Robinson learned that the year could be divided into the rainy and dry seasons. Having experienced how bad it was to be stuck outside his home during the rainy season, he took care to stock up on provisions in advance of rains. He had need of some kind of basket and notes that it is fortunate that as a young boy he would watch a basket-maker work and often helped with the craft. Using some twigs from near his smaller forest dwelling, he made some baskets.
Robinson learns how to deal with the rainy season by making the mistake of being stuck in it. All alone, he has to make his own baskets, just as he has learned to make all his own tools.
One day, Robinson journeyed to the opposite end of the island from where his home was. He saw land far away across the ocean, but figured it was inhabited by savages, so that it wasn't worth trying to get there. He says that he "acquiesced to the dispositions of Providence," and accepted his life on the island.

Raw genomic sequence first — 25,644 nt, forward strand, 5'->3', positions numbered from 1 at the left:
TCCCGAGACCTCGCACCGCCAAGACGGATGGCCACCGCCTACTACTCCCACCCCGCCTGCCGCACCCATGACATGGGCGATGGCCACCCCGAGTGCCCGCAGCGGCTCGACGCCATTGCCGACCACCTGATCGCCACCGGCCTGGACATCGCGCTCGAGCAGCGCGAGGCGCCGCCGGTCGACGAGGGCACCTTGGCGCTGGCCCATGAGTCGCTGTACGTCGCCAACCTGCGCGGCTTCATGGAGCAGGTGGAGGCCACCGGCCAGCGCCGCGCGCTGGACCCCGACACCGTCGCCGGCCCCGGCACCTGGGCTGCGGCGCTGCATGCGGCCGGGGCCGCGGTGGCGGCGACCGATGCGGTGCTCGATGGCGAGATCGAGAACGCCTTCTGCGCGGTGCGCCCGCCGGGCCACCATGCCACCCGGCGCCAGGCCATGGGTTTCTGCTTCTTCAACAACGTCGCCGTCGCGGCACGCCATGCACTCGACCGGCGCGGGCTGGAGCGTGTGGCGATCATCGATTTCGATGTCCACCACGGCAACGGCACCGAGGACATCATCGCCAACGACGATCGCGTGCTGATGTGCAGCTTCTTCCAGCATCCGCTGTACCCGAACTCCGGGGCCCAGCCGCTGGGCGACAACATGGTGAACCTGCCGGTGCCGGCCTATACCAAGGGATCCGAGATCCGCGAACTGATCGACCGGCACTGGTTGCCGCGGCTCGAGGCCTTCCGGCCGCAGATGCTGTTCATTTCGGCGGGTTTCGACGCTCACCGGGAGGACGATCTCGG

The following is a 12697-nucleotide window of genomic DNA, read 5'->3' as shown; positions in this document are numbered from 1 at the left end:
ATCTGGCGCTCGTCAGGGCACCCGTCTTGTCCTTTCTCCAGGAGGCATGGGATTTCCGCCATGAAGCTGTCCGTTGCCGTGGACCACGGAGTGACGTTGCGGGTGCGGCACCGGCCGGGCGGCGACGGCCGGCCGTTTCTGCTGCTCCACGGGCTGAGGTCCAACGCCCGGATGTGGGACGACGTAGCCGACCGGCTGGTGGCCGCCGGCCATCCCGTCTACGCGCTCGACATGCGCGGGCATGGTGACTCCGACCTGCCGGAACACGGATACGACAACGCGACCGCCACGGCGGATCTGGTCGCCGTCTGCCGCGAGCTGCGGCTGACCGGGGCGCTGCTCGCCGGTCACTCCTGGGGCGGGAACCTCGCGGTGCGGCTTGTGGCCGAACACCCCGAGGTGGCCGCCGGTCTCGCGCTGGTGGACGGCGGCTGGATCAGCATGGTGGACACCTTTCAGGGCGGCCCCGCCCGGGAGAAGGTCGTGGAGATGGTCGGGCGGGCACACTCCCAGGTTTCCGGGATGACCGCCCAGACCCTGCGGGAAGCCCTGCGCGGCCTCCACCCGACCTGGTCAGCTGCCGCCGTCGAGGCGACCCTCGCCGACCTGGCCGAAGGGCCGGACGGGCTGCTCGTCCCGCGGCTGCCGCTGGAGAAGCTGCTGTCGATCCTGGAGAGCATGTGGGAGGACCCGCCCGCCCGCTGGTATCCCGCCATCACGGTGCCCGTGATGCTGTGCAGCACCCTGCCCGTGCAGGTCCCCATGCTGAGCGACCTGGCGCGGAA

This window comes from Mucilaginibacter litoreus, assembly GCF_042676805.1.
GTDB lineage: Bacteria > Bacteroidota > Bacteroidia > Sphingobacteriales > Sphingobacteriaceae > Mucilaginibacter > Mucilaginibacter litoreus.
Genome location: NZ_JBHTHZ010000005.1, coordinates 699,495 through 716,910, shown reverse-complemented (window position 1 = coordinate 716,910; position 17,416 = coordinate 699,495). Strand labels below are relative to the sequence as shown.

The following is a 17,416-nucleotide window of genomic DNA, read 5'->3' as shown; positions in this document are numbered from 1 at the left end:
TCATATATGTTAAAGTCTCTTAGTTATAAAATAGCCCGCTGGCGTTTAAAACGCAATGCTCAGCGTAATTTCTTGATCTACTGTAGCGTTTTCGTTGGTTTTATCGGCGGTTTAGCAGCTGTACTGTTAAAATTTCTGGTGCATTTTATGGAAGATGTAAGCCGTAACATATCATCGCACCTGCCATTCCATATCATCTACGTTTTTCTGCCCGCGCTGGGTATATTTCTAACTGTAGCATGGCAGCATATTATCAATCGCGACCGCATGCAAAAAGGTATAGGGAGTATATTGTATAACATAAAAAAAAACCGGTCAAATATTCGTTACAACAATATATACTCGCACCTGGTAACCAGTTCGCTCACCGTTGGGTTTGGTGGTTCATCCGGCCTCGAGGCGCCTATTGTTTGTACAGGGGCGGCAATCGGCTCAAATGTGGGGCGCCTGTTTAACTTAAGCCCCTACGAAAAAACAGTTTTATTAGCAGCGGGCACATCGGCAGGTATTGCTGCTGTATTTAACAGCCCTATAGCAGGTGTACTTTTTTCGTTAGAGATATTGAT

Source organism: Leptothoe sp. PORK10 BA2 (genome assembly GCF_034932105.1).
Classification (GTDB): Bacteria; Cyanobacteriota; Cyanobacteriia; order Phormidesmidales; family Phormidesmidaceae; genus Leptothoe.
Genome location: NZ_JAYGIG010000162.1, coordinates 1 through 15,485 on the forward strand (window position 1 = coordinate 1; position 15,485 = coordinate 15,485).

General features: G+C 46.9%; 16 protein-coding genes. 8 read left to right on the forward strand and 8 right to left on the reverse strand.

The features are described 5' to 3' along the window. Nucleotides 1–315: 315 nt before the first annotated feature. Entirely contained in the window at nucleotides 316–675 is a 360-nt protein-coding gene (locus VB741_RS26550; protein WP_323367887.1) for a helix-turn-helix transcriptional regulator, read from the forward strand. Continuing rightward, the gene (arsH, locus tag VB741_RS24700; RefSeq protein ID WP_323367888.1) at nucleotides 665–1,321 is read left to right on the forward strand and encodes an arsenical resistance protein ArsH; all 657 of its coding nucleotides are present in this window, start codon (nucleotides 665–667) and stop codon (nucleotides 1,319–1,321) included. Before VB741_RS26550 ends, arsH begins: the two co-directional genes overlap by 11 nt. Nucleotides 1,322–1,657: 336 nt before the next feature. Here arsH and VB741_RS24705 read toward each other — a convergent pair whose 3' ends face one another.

Robinson assumes that the unknown land is inhabited by dangerous savages (though the only indigenous people he has encountered so far have been helpful). He now accepts his life on the island as determined by God's providence.
Robinson found this side of the island better than the one he had chosen to inhabit. It was full of open savannah fields with flowers and grass and had many wooded areas. He even captured a parrot which he would teach to talk to him. Although there were many more animals to hunt in this are of the island, Robinson had no desire to move, as he was attached to his new home.
Robinson realizes that he made a mistake placing his dwelling on the part of the island where he did—remember that he built his dwelling where he did because he hoped for rescue, for deliverance from the island. The parrot, which Robinson can teach to talk, offers some consolation for his lack of companions.